mechlorethamine, topical

(redirected from Valchlor)

mechlorethamine, topical



(trade name)


Therapeutic: antineoplastics
Pharmacologic: alkylating agents
Pregnancy Category: D


Topical treatment of Stage IA and IB mycosis fungoides-type cutaneous T-cell lymphoma in patients who have already received skin-directed treatment.


Interferes with DNA and RNA synthesis by cross-linking strands (cell-cycle phase–nonspecific).

Therapeutic effects

Death of rapidly replicating cells, particularly malignant ones.


Absorption: Systemic absorption is not detectable following topical administration.
Distribution: Unknown.
Metabolism and Excretion: Systemically administered mechlorethamine is rapidly degraded in body tissues and fluids.
Half-life: Unknown.

Time/action profile (improvement in lesions)

Top1–11 mosunknownunknown


Contraindicated in: Severe hypersensitivity; Lactation: Breastfeeding should be avoided; Obstetric: Pregnancy (systemic exposure causes fetal harm).
Use Cautiously in: Patients with reproductive potential; Pediatric: Safe and effective use in children has not been established.

Adverse Reactions/Side Effects


  • dermatitis (most frequent)
  • bacterial skin infection
  • hyperpigmentation
  • non-melanoma skin cancer
  • pruritus
  • skin blistering/ulceration


  • hypersensitivity reactions including anaphylaxis (life-threatening)


Drug-Drug interaction

None noted.


Topical (Adults) Apply a thin film once daily to affected area.


Topical gel: 0.016% (equivalent to 0.02% mechlorethamine) in 60 g tubes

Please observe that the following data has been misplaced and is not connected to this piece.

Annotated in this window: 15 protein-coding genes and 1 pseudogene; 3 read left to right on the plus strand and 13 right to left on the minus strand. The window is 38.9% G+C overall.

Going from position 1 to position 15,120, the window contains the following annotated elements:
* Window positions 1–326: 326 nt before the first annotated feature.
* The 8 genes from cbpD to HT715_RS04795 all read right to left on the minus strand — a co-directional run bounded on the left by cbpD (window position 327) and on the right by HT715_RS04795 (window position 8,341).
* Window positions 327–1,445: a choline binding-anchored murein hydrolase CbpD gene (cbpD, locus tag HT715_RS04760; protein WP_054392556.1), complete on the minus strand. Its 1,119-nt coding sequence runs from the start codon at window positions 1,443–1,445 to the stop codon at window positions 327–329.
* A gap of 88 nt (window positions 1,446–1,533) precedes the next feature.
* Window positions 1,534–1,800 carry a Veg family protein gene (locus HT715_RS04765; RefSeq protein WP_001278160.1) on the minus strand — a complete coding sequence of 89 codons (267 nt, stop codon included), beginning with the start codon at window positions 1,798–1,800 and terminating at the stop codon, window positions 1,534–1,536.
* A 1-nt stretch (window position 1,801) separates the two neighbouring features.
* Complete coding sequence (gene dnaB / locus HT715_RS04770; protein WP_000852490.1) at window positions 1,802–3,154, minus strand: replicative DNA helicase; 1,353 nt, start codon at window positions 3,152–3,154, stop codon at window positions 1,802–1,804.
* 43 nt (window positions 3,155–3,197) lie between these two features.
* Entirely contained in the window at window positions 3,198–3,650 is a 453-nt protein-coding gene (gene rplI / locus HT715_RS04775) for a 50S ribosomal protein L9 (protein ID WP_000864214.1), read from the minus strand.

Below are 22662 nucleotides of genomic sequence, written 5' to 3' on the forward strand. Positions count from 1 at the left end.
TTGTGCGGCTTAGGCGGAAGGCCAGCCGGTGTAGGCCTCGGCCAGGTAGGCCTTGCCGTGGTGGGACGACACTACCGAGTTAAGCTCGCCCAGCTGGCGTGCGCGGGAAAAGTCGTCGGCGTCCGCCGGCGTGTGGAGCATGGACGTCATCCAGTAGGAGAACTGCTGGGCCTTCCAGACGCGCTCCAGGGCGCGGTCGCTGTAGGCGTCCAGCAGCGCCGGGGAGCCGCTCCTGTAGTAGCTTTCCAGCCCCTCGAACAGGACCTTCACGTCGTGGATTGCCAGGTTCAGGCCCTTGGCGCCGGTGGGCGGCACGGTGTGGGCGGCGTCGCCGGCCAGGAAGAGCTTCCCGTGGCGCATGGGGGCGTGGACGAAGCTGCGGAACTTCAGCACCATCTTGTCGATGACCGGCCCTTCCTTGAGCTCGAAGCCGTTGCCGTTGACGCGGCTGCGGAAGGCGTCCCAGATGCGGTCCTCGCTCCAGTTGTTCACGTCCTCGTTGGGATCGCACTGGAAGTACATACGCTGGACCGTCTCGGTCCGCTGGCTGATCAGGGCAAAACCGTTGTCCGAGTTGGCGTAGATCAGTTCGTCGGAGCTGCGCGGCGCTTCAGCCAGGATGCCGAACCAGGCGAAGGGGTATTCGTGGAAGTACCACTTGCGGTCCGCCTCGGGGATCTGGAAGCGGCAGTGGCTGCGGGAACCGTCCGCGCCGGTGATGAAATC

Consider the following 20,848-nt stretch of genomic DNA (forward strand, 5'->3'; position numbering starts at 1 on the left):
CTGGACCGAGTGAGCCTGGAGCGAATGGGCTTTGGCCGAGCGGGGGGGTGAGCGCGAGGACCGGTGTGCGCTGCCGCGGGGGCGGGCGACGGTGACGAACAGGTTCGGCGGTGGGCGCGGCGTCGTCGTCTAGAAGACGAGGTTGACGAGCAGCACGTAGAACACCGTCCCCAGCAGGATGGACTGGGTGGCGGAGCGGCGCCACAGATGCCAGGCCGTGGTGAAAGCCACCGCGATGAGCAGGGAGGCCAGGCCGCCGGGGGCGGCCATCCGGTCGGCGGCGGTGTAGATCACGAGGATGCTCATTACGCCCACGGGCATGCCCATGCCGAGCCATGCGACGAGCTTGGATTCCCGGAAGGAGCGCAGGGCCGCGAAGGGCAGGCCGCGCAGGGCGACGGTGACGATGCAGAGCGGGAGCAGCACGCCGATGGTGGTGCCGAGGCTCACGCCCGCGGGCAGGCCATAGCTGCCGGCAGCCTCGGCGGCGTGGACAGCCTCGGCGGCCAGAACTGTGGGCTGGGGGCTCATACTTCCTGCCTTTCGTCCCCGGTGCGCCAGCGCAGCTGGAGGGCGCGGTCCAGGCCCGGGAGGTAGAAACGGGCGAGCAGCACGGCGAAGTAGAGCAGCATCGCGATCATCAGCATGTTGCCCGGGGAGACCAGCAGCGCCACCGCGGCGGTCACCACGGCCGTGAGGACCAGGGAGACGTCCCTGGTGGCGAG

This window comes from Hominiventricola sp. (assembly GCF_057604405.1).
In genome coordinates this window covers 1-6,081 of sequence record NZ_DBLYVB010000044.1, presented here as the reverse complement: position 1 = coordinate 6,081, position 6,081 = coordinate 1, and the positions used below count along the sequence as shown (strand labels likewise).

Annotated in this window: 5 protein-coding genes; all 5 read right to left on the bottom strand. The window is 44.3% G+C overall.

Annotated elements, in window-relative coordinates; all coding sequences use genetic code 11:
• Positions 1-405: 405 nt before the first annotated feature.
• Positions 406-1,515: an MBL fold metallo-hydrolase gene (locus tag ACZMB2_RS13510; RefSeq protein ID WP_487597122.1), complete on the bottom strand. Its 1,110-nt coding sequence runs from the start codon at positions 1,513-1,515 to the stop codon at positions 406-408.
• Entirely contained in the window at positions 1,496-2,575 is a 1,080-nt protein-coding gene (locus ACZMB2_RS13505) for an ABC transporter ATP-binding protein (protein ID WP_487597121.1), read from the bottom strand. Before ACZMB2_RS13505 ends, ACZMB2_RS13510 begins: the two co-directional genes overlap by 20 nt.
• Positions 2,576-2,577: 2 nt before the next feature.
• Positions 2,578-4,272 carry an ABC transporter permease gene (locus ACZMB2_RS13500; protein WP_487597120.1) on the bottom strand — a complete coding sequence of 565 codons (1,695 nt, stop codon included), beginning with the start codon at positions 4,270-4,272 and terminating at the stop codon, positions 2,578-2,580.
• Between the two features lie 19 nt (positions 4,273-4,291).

Nursing implications

Nursing assessment

  • Assess skin lesions prior to and periodically during therapy.
  • Monitor for skin reactions and secondary skin infections. If skin ulceration, blistering, or moderately-severe or severe dermatitis (marked skin redness with edema, inflammation, itchiness), discontinue therapy. Face, genitalia, anus, and intertriginous skin are increased risk of dermatitis. Restart therapy at decreased frequency of once every 3 days upon improvement. If tolerated for at least 1 wk, increase frequency to every other day for at least 1 wk, then daily if tolerated.
  • Assess for new skin lesions periodically during therapy.

Potential Nursing Diagnoses

Impaired skin integrity (Indications)
Risk for impaired skin integrity (Side Effects)


  • Topical: Apply thin film of gel to completely dry skin once daily to affected areas within 30 min of removal from refrigerator; return to refrigerator immediately after use. Apply at least 4 hr before or 30 min after showering or washing. Allow treated areas to dry for 5–10 min after application before covering with clothing. Discard unused gel after 60 days in household trash in a manner that prevents accidental application or ingestion by other, including children and pets.
    • Moisturizers and emollients may be applied to treated areas 2 hr before or 2 hr after application.
    • Do not cover areas of application with occlusive dressing.
    • Avoid fire, flame, and smoking until mechlorethamine topical gel has dried. Gel is alcohol-based and flammable.